Why Do People Quit Their Dream Job?
There’s plenty of talk these days about finding the dream job. Job seekers routinely jump through hoops to get the job that any professional would covet — a position at the big hot company with all the perks and all of the pay. After all, it’s what you’re socialized to do. You compete for degrees at the best schools and then start it all over again by going after the best jobs.
However, success does not mean happiness. Just because you have a job that looks great on paper doesn’t mean you’re going to be fulfilled. Often, you’ll land a dream job only to realize that it’s anything but. Here are four reasons people come to that realization and quit their dream jobs:
Flexibility wasn’t an option
No matter how much money you’re making and how “great” the company is, if there is no flexibility to take care of life’s everyday needs, the dream job may fade. No one wants to sneak out for doctors appointments or take PTO just to manage the electrician coming to the house. If flexibility is not integrated into the work structure, professionals tend to reconsider their job choice. In a surveyconducted by Mom Corps, a national talent acquisition and career development firm, 39% of working adults considered leaving or have left a job because it wasn’t flexible enough, and 73% agree that flexibility is one of the most important factors they consider in a role.
The boss ruined it
Job satisfaction wanes if you end up having a poor relationship with your direct boss. Direct supervisors are one of the top reasons professionals report liking their jobs or not. When professional land great jobs without thinking about how their personality and working style will match up with their boss, it can be a recipe for disaster. A direct supervisor is often a gateway to more opportunities and is supposed to be an advisor in helping to identify and solve problems. If this relationship is taxed, it can be the defining factor in leaving a dream job all together.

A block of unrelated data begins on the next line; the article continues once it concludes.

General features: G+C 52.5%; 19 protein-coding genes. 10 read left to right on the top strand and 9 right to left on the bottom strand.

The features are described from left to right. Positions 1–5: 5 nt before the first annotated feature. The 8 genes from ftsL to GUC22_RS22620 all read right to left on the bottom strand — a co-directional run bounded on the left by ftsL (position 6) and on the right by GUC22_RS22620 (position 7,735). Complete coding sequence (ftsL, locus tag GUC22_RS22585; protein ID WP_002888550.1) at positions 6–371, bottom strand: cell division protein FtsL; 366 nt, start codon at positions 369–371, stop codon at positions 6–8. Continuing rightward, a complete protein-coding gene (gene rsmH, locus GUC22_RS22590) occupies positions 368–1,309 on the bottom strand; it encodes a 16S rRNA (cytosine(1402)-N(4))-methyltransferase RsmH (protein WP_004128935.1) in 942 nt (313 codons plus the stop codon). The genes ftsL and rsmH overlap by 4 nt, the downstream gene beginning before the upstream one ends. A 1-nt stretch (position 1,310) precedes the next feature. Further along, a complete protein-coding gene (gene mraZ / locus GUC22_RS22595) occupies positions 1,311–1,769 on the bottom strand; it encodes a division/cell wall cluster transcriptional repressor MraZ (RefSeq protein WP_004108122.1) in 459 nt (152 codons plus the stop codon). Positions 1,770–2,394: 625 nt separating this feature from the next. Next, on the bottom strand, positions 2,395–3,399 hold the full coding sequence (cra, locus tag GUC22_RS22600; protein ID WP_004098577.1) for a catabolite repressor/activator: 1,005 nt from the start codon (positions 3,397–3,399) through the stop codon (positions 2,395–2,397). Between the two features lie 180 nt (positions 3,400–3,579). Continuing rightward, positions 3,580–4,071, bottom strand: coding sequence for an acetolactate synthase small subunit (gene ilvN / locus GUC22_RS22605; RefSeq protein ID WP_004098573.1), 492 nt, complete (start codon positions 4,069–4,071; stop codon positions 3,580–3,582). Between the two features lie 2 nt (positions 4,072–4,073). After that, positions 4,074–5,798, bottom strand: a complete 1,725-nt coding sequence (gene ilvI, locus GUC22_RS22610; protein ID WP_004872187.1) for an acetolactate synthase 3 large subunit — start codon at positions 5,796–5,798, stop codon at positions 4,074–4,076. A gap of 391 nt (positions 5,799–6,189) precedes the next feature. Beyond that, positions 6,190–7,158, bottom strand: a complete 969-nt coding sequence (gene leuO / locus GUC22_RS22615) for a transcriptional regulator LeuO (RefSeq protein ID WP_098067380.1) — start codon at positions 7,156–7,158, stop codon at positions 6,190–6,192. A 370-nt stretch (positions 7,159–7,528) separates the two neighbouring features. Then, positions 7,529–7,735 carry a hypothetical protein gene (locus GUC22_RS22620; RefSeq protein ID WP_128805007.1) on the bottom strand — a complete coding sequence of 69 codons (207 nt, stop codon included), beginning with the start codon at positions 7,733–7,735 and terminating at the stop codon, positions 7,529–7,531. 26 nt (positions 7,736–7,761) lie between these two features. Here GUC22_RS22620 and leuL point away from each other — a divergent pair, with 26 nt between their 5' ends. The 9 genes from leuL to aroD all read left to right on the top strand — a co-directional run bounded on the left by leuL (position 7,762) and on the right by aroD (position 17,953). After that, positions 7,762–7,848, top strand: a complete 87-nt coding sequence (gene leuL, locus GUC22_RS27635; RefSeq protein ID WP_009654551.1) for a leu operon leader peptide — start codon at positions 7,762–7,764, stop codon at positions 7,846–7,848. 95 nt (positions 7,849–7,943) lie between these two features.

The “dream” changed
Every opportunity is a stepping stone in learning about yourself — what energizes you and what contributions you want to make in this world. Sometimes, those learnings have opened up a whole new world and thus a new dream. Just look at Oprah Winfrey…She left a highly successful talk show at the epitome of its success to do something she’d never done before but knew she needed to do — create and run an entirely new cable network. Her dream evolved as so many people’s do.
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Shiny toy syndrome
Many dream jobs are like shiny new toys. They seem great and people jump all in without thinking about how the needs of this job are aligned with what will energize them every day. Career expert and author of the forth-coming book The Career Experiment, Baily Hancock, shares why exactly this happens. “Everyone has a unique set of wants and needs in their careers, so what might seem like an amazing job could be a terrible fit for you. It’s important to align your core motivators to a company culture, since it’s that combination of motivators that make one company right for one person but awful for another,” she says. Without taking the time to consider this, people often figure out that their dream job isn’t so ideal for them.
If you take these factors into consideration the next time you’re considering your dream job, you might just find exactly what you’re looking for.